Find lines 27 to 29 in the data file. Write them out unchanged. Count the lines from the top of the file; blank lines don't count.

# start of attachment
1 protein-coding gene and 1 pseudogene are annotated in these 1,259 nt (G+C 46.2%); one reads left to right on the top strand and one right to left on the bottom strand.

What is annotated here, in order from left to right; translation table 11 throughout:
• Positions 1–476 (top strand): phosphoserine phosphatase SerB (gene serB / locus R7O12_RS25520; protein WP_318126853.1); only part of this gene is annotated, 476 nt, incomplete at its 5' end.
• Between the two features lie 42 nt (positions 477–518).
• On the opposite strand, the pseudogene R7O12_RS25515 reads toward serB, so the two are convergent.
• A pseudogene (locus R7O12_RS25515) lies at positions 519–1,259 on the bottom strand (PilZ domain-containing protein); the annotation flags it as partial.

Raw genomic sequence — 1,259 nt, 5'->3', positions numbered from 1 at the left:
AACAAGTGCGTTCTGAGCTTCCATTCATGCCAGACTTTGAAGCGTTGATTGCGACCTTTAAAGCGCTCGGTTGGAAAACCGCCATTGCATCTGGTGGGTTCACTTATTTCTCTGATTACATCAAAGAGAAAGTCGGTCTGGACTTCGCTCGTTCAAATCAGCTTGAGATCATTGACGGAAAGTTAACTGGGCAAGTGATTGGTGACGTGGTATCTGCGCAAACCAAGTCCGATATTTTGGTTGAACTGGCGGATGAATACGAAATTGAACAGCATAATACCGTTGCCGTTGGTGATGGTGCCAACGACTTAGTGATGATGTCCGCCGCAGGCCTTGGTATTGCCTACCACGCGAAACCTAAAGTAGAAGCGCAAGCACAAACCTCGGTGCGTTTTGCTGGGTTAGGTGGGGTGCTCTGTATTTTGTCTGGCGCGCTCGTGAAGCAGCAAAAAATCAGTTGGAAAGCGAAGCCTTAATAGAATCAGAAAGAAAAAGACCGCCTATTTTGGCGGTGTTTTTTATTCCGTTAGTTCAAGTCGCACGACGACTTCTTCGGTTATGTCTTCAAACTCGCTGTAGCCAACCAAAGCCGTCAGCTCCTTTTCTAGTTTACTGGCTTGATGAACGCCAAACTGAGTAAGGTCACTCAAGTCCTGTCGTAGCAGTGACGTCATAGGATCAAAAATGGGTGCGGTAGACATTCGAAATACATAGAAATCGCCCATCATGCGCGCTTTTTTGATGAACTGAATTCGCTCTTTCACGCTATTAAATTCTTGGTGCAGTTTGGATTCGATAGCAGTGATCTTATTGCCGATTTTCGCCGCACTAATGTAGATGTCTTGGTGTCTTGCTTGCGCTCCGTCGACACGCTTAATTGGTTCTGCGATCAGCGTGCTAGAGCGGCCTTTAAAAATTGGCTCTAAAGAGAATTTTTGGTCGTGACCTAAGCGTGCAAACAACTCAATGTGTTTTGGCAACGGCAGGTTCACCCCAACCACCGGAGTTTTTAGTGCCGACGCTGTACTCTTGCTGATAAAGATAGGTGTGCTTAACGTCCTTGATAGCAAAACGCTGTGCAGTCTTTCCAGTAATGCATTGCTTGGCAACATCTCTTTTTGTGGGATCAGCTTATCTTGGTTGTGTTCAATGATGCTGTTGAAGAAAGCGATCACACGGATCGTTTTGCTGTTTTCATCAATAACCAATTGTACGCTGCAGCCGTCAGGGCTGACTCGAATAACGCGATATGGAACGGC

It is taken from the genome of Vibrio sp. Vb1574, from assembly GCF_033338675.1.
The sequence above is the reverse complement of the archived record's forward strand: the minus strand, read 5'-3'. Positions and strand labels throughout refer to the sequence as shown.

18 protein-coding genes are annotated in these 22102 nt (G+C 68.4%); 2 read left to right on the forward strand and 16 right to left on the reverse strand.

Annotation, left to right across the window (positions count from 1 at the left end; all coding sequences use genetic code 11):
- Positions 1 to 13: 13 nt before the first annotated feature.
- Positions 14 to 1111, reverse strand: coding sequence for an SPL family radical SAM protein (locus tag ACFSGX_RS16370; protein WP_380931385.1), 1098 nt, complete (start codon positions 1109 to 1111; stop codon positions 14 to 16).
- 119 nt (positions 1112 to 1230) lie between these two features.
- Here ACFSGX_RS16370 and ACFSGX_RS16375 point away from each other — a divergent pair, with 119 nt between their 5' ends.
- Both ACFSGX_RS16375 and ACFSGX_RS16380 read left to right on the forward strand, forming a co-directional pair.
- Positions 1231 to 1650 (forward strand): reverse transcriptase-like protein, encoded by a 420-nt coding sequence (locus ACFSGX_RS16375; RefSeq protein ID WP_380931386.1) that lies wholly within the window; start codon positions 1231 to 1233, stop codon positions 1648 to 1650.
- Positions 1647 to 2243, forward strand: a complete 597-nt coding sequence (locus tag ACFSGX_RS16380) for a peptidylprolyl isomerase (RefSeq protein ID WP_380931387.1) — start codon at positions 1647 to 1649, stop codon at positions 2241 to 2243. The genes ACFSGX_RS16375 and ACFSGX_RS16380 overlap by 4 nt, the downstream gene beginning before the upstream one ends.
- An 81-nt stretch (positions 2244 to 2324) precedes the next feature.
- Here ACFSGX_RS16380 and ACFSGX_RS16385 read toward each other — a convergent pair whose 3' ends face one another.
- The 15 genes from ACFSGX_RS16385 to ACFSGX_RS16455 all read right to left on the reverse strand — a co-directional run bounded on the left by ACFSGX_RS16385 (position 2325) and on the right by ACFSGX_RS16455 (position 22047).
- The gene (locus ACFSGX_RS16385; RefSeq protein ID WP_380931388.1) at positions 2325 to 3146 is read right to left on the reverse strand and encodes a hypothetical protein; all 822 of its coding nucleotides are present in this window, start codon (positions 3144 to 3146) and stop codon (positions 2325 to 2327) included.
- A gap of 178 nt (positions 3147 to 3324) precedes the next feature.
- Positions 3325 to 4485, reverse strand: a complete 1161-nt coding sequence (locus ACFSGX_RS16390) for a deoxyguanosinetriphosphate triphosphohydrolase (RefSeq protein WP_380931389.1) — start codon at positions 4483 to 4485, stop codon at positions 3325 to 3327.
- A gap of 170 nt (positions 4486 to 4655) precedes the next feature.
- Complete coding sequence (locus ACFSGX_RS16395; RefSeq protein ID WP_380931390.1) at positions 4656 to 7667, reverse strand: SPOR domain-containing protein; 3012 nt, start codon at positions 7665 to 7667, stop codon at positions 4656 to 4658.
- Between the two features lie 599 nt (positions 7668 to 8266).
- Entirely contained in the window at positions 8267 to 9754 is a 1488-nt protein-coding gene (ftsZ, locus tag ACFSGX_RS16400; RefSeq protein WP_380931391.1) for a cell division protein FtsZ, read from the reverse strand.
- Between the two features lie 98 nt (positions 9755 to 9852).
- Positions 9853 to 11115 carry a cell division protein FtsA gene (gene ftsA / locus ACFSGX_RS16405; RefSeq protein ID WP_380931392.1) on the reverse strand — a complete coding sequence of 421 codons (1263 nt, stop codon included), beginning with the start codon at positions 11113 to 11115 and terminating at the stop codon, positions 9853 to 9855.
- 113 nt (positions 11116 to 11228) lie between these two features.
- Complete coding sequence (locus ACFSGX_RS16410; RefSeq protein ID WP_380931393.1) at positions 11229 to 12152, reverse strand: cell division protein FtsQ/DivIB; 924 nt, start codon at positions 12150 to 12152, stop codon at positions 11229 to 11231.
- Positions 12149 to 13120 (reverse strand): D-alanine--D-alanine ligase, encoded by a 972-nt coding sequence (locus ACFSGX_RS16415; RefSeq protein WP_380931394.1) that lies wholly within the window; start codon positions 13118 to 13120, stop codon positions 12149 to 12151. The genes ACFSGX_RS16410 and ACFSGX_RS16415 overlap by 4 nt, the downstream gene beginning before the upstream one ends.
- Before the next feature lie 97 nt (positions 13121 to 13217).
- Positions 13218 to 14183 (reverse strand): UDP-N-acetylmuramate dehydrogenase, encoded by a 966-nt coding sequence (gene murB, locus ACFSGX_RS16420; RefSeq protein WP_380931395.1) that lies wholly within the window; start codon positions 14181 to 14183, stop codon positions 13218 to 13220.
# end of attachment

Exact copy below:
- Complete coding sequence (locus ACFSGX_RS16395; RefSeq protein ID WP_380931390.1) at positions 4656 to 7667, reverse strand: SPOR domain-containing protein; 3012 nt, start codon at positions 7665 to 7667, stop codon at positions 4656 to 4658.
- Between the two features lie 599 nt (positions 7668 to 8266).
- Entirely contained in the window at positions 8267 to 9754 is a 1488-nt protein-coding gene (ftsZ, locus tag ACFSGX_RS16400; RefSeq protein WP_380931391.1) for a cell division protein FtsZ, read from the reverse strand.